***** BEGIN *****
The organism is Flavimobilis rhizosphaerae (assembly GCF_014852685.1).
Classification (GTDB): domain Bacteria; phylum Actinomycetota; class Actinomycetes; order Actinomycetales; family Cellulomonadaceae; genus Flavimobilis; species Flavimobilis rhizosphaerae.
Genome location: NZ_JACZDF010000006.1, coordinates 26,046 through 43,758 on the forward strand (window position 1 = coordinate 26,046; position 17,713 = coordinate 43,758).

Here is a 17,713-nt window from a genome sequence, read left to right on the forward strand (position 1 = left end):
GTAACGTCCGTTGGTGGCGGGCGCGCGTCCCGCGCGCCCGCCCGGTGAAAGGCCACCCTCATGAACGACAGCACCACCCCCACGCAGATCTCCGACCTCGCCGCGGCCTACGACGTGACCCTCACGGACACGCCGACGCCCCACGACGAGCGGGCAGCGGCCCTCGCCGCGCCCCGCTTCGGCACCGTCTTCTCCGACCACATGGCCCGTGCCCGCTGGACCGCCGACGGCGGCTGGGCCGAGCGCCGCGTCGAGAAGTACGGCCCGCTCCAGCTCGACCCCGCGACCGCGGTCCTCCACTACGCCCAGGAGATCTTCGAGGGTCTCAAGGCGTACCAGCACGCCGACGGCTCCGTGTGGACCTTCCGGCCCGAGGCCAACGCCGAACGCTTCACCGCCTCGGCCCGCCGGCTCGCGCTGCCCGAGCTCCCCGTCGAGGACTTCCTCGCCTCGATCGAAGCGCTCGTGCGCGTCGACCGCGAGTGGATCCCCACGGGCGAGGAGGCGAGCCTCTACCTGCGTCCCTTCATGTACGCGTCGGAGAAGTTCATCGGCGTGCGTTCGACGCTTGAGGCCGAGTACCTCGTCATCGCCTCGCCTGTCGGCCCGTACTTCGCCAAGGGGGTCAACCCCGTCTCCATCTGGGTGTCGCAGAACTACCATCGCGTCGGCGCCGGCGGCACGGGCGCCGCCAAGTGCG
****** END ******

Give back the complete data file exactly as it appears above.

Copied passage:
The organism is Flavimobilis rhizosphaerae (assembly GCF_014852685.1).
Classification (GTDB): domain Bacteria; phylum Actinomycetota; class Actinomycetes; order Actinomycetales; family Cellulomonadaceae; genus Flavimobilis; species Flavimobilis rhizosphaerae.
Genome location: NZ_JACZDF010000006.1, coordinates 26,046 through 43,758 on the forward strand (window position 1 = coordinate 26,046; position 17,713 = coordinate 43,758).

Here is a 17,713-nt window from a genome sequence, read left to right on the forward strand (position 1 = left end):
GTAACGTCCGTTGGTGGCGGGCGCGCGTCCCGCGCGCCCGCCCGGTGAAAGGCCACCCTCATGAACGACAGCACCACCCCCACGCAGATCTCCGACCTCGCCGCGGCCTACGACGTGACCCTCACGGACACGCCGACGCCCCACGACGAGCGGGCAGCGGCCCTCGCCGCGCCCCGCTTCGGCACCGTCTTCTCCGACCACATGGCCCGTGCCCGCTGGACCGCCGACGGCGGCTGGGCCGAGCGCCGCGTCGAGAAGTACGGCCCGCTCCAGCTCGACCCCGCGACCGCGGTCCTCCACTACGCCCAGGAGATCTTCGAGGGTCTCAAGGCGTACCAGCACGCCGACGGCTCCGTGTGGACCTTCCGGCCCGAGGCCAACGCCGAACGCTTCACCGCCTCGGCCCGCCGGCTCGCGCTGCCCGAGCTCCCCGTCGAGGACTTCCTCGCCTCGATCGAAGCGCTCGTGCGCGTCGACCGCGAGTGGATCCCCACGGGCGAGGAGGCGAGCCTCTACCTGCGTCCCTTCATGTACGCGTCGGAGAAGTTCATCGGCGTGCGTTCGACGCTTGAGGCCGAGTACCTCGTCATCGCCTCGCCTGTCGGCCCGTACTTCGCCAAGGGGGTCAACCCCGTCTCCATCTGGGTGTCGCAGAACTACCATCGCGTCGGCGCCGGCGGCACGGGCGCCGCCAAGTGCG